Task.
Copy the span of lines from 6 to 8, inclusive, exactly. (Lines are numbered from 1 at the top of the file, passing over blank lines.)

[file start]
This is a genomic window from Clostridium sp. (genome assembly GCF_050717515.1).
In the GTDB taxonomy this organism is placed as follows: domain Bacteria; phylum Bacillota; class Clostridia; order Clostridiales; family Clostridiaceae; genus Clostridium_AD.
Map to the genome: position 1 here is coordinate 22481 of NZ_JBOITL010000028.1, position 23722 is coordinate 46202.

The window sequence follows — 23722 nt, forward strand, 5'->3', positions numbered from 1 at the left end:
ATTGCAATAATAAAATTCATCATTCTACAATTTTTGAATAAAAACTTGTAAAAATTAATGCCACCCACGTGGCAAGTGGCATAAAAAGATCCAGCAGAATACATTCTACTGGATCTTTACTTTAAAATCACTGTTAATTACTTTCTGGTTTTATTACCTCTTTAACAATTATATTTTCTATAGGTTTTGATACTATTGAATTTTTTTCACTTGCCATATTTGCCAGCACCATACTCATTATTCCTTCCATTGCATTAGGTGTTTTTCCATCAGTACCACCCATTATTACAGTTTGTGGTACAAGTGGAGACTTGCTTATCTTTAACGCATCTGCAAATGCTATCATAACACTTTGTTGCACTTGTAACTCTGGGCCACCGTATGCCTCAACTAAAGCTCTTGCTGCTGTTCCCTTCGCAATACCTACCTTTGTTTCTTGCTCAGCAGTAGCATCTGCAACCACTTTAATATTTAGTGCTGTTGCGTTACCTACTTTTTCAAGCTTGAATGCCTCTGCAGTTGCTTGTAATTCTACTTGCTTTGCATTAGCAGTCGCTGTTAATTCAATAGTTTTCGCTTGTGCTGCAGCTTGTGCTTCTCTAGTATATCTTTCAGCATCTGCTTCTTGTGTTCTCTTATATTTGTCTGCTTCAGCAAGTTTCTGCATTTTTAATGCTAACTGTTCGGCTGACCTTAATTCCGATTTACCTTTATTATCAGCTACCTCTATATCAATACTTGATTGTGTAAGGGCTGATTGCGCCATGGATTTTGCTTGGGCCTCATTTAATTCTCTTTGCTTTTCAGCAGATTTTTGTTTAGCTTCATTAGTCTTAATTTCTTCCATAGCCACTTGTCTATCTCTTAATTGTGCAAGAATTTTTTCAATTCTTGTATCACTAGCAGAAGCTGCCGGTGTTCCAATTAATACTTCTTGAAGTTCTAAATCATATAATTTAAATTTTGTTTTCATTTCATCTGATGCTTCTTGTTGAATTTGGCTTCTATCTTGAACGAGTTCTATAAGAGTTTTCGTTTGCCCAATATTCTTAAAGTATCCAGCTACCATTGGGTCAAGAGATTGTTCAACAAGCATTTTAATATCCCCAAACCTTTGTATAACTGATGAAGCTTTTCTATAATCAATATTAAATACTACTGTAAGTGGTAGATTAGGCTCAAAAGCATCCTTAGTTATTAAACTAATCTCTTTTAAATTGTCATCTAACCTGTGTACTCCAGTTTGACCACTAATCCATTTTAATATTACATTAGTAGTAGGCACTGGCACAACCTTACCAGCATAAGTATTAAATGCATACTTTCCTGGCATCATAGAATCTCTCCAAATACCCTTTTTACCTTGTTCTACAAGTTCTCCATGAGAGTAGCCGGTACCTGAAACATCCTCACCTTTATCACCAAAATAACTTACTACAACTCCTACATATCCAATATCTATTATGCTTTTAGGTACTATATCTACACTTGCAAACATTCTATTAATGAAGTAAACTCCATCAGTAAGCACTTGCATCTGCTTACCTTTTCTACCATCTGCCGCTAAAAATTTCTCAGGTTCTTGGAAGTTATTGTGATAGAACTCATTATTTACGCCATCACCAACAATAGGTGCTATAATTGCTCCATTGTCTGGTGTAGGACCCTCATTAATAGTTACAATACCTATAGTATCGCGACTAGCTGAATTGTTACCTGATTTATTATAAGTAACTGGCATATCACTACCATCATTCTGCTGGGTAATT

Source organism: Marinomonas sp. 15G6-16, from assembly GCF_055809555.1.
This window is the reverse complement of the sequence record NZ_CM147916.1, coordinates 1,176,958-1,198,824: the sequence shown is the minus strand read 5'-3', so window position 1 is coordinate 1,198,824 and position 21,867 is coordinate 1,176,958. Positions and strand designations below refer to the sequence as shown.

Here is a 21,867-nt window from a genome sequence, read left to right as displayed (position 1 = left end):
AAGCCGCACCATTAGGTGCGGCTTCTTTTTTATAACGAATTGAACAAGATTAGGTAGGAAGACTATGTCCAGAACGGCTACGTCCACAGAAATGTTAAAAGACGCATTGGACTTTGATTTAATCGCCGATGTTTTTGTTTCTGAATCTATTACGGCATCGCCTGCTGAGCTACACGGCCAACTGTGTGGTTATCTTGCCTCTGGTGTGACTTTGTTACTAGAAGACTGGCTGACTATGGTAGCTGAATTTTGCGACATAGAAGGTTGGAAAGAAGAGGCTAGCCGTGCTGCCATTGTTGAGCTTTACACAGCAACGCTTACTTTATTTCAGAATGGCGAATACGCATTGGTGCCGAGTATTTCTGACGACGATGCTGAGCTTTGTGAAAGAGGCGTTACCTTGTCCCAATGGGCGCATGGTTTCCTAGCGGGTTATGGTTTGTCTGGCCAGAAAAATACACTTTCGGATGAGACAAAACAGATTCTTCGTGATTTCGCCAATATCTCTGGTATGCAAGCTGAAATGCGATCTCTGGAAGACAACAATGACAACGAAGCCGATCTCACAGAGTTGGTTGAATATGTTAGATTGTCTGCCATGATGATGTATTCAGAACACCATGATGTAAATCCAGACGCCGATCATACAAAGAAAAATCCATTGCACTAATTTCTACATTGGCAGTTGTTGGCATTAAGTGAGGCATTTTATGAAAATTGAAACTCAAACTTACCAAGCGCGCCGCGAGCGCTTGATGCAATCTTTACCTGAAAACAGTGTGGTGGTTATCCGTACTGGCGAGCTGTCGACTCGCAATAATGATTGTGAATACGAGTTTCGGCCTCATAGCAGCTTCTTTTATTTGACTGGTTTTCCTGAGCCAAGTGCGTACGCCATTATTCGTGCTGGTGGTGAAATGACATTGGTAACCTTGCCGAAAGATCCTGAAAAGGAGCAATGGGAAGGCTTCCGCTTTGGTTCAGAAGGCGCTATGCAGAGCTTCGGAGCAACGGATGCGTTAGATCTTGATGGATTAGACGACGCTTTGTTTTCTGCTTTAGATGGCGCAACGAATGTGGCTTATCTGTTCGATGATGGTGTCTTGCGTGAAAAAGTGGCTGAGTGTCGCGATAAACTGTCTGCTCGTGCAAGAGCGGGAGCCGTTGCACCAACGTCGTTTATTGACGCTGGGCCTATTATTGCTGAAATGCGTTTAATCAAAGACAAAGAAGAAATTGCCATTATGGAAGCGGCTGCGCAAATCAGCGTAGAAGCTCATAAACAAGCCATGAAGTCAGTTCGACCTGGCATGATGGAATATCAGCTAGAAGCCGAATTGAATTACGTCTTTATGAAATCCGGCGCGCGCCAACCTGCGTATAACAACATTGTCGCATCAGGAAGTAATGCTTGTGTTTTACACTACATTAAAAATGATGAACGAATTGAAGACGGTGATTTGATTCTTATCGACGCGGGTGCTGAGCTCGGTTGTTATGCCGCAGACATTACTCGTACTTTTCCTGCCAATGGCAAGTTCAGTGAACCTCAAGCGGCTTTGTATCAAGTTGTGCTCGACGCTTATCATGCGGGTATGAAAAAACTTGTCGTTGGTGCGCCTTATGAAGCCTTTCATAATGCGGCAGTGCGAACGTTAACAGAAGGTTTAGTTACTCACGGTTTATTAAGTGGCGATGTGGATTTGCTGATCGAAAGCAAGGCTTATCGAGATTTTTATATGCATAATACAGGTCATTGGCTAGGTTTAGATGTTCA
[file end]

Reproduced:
Source organism: Marinomonas sp. 15G6-16, from assembly GCF_055809555.1.
This window is the reverse complement of the sequence record NZ_CM147916.1, coordinates 1,176,958-1,198,824: the sequence shown is the minus strand read 5'-3', so window position 1 is coordinate 1,198,824 and position 21,867 is coordinate 1,176,958. Positions and strand designations below refer to the sequence as shown.

Here is a 21,867-nt window from a genome sequence, read left to right as displayed (position 1 = left end):